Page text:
A St Neots father-of-three whose family was torn apart by a health scandal which claimed thousands of lives has called on the government to deliver its pre-election promise to make amends for years of suffering.

Tony Farrugia spent much of his childhood in care separated from his siblings after their father was fatally infected with HIV and hepatitis during routine NHS treatments.

Barry Farrugia was one of thousands of haemophiliacs – many now dead – who were given contaminated blood products made using donations from high risk groups, such as drug addicts, prostitutes and prisoners.

In a deadly medical oversight, many of those infected suffered years of ill health, premature deaths, social stigma and family breakdowns.

But while other countries, such as Ireland, offered significant sums to victims, in the UK no satisfactory payment has yet been made.

Hopes grew for such a settlement after David Cameron announced he would treat it as a matter of urgency earlier this year. The Prime 
Minister also promised £25 million to “ease transition” to a reformed support system.

In July, however, it was announced no decisions on spending would be taken until the autumn spending review on (November 25), while it is now 
thought to be “very unlikely” any announcement will come before next April.

The Department of Health said reforming the payment “remains a priority” and it will finalise proposals following a public consultation after the spending review.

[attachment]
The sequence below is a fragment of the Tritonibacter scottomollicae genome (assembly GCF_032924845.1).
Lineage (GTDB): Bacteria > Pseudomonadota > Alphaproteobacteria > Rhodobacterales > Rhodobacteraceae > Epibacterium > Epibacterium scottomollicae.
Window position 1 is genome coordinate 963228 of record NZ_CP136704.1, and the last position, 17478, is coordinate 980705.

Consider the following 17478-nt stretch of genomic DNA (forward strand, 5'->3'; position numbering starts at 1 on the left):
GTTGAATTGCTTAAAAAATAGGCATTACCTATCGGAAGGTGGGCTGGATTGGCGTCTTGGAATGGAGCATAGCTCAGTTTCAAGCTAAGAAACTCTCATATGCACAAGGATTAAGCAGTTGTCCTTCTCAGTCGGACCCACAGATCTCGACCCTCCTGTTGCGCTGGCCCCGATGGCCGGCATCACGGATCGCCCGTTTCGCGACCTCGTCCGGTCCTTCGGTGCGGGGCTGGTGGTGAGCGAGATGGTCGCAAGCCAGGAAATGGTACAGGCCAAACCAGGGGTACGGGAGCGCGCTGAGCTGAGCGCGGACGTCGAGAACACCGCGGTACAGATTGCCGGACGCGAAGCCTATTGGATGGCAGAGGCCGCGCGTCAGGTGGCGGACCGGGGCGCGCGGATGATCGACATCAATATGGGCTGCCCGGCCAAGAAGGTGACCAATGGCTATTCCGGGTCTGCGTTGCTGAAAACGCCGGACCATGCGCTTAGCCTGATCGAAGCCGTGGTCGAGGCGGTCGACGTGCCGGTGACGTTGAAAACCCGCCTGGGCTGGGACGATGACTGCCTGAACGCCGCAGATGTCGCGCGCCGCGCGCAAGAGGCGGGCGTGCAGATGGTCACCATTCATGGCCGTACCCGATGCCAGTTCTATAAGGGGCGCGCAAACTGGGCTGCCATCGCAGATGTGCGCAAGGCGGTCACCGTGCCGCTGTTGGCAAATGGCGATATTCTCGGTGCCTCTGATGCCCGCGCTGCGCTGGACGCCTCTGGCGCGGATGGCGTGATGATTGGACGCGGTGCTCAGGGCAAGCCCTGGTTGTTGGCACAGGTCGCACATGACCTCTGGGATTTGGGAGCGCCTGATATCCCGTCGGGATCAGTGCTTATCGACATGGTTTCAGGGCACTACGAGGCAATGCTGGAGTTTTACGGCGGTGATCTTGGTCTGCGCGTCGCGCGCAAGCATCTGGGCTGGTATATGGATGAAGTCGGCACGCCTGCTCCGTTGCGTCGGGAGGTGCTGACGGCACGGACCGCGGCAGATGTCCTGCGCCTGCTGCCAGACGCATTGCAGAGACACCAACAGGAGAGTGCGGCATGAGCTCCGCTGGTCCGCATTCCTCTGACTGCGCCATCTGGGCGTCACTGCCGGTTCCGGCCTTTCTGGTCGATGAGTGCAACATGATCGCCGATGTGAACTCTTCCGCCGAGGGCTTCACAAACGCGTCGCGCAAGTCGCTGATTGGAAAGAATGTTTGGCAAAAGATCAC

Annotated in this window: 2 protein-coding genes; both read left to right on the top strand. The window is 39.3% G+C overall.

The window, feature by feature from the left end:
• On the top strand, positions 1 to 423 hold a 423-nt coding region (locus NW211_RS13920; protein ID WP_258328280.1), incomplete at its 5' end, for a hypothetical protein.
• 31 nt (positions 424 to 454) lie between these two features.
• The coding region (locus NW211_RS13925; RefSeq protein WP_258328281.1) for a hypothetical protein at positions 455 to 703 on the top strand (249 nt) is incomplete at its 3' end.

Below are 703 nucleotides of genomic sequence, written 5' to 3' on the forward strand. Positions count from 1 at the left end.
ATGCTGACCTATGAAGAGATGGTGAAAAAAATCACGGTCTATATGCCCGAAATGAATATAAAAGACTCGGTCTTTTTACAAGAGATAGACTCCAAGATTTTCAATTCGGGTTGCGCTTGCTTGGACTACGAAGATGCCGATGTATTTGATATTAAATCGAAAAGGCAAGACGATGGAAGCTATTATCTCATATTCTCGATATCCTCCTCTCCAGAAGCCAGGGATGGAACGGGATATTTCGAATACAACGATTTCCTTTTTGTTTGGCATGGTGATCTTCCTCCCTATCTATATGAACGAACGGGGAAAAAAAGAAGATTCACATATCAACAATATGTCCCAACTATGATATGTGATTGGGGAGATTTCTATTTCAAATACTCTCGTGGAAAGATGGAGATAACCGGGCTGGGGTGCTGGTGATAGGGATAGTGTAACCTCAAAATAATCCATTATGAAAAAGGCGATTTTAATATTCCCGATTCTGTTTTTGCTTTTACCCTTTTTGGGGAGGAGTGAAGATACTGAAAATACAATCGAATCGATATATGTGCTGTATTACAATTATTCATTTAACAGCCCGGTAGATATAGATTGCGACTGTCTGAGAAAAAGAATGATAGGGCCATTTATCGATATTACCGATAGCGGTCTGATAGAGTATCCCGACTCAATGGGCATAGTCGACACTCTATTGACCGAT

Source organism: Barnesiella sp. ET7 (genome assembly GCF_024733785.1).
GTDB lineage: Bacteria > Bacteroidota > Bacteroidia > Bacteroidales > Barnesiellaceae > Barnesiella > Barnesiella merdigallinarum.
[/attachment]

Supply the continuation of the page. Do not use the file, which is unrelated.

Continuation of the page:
Not convinced, Tony has repeated his calls for the prime minister to deliver his promise.

“People have been fighting for this for the past 30 years and we want it to end,” he said.

Tony’s father first told him he was dying from HIV in a children’s home on his 14th birthday. He had been infected with hepatitis B and C while receiving treatment in 1977, but was not informed immediately. In the early 80s he was exposed to HIV during further treatment in London but again was unaware for years.

As Barry’s health worsened, Tony and his siblings were kept away in an attempt to shield them from the trauma of their father’s descent into ill health.

Soon after Tony learnt of his father’s condition, Barry was sectioned under the Mental Health Act. Tony saw him just once more before his death in 1986, aged 37.

The siblings were separated and did not reunite for 24 years.

Meanwhile their uncles Victor and David, also haemophiliacs, were infected, and have both since died.

Although he has now been reunited with his brothers and has three children of his own, Tony feels let down by successive governments.

Even now, with the pre-election promises made, Tony still doubts the government will deliver.

“It seems like they are just tweaking the system rather than giving people the full overhaul that it needs and listening to what we are saying,” he said. “I’m so angry with these empty promises. There are orphans who lost both their parents to this; they have no one to turn to for help either emotionally or financially, and yet the government seem likely to shun them again.”